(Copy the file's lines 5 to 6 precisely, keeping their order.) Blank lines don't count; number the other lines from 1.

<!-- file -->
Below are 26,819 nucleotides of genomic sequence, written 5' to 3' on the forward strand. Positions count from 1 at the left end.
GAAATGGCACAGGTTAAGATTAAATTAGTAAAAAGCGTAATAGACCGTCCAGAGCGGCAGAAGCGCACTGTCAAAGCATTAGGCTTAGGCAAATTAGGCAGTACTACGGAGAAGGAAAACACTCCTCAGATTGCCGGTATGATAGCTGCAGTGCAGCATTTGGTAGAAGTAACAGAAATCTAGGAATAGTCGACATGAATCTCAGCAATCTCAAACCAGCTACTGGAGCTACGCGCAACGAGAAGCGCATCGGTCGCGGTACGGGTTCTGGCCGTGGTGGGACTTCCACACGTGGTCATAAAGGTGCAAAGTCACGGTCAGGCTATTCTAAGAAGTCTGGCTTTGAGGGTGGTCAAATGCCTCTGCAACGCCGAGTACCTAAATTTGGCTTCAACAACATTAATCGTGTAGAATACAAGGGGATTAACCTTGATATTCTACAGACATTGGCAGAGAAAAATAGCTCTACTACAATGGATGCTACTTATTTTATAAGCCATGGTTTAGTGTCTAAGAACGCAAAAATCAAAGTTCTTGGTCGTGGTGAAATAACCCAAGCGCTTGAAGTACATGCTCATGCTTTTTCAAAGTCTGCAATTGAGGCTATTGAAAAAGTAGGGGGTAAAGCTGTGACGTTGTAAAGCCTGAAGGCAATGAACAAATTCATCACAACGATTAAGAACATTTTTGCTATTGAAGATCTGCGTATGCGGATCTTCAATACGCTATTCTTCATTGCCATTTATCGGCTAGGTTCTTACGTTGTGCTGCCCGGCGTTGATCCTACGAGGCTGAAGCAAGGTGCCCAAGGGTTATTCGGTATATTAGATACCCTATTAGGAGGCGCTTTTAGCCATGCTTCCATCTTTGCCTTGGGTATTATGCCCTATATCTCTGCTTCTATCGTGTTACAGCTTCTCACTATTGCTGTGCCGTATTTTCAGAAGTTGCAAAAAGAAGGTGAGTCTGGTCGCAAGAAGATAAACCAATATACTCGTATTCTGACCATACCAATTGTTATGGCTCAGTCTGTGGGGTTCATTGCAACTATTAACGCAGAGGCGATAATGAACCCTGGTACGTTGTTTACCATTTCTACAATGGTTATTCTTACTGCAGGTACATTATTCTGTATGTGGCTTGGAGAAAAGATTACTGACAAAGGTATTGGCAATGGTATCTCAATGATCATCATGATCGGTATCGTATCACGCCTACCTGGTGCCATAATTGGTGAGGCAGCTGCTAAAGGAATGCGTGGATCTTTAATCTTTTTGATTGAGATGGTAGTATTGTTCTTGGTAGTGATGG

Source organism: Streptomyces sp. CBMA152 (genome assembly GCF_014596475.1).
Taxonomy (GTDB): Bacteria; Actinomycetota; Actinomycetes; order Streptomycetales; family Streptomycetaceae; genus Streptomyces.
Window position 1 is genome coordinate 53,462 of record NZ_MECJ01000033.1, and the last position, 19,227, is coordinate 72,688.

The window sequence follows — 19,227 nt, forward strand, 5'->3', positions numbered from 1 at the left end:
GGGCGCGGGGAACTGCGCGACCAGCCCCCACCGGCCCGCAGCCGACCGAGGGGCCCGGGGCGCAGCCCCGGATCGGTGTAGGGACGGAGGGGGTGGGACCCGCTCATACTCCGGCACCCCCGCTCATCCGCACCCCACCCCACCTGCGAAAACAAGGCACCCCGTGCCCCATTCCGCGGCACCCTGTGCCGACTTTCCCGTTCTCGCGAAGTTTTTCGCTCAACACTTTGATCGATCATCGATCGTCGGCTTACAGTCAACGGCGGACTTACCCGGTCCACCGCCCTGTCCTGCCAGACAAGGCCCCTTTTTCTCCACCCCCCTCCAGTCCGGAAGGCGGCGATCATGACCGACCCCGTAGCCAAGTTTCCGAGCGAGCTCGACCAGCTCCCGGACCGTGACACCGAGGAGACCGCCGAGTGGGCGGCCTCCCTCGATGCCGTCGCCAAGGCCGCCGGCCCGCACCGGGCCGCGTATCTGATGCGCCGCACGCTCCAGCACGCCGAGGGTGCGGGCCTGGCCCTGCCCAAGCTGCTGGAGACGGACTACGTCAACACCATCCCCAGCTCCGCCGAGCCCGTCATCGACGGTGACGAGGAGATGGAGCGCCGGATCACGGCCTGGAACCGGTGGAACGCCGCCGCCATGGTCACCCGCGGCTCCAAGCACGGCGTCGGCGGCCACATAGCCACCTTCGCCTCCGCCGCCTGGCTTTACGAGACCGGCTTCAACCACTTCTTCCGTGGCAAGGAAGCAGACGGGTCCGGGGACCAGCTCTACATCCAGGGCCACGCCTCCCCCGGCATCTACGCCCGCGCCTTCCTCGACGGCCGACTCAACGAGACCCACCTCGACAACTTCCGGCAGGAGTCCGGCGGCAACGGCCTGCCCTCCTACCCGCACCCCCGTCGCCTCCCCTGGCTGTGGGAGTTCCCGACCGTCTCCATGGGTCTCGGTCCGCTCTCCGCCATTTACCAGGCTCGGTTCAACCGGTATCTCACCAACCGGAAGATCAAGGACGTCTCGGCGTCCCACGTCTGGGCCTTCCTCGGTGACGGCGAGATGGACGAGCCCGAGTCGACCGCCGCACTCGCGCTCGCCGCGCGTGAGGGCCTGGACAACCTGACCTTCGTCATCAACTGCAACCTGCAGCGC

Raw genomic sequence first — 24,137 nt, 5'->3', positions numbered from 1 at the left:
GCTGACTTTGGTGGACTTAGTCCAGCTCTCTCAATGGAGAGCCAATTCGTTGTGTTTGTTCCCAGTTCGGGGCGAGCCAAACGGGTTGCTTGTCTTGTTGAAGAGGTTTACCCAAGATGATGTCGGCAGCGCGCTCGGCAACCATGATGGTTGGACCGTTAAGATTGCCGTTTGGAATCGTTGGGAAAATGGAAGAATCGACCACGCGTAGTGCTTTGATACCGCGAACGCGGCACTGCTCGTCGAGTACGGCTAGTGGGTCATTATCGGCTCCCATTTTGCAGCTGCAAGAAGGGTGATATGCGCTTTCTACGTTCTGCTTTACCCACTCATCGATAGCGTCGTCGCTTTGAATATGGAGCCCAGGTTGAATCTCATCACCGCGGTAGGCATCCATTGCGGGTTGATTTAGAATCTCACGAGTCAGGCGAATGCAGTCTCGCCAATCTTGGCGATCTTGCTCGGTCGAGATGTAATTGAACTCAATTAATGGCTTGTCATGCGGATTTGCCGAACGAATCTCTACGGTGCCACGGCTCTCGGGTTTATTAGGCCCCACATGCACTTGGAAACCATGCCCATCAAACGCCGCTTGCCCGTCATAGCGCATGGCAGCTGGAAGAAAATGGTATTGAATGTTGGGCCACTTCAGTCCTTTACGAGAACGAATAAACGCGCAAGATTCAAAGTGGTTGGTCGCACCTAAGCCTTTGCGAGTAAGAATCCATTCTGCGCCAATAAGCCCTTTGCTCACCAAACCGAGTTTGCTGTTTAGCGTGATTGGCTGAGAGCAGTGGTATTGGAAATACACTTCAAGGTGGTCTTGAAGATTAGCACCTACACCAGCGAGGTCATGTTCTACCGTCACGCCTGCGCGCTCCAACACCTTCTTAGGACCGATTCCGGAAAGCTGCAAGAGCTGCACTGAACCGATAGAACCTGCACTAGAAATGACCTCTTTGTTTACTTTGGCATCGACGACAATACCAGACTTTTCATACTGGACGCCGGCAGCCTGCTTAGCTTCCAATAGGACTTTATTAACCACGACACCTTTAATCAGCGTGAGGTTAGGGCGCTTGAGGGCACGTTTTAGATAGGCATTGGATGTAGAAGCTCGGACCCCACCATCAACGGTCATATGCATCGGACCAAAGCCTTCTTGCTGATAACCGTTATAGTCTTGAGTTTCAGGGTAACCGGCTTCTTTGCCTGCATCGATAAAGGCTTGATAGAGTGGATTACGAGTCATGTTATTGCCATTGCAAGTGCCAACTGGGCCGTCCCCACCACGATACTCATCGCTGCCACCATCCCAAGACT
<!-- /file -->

Window position 1 is genome coordinate 53,462 of record NZ_MECJ01000033.1, and the last position, 19,227, is coordinate 72,688.

The window sequence follows — 19,227 nt, forward strand, 5'->3', positions numbered from 1 at the left end: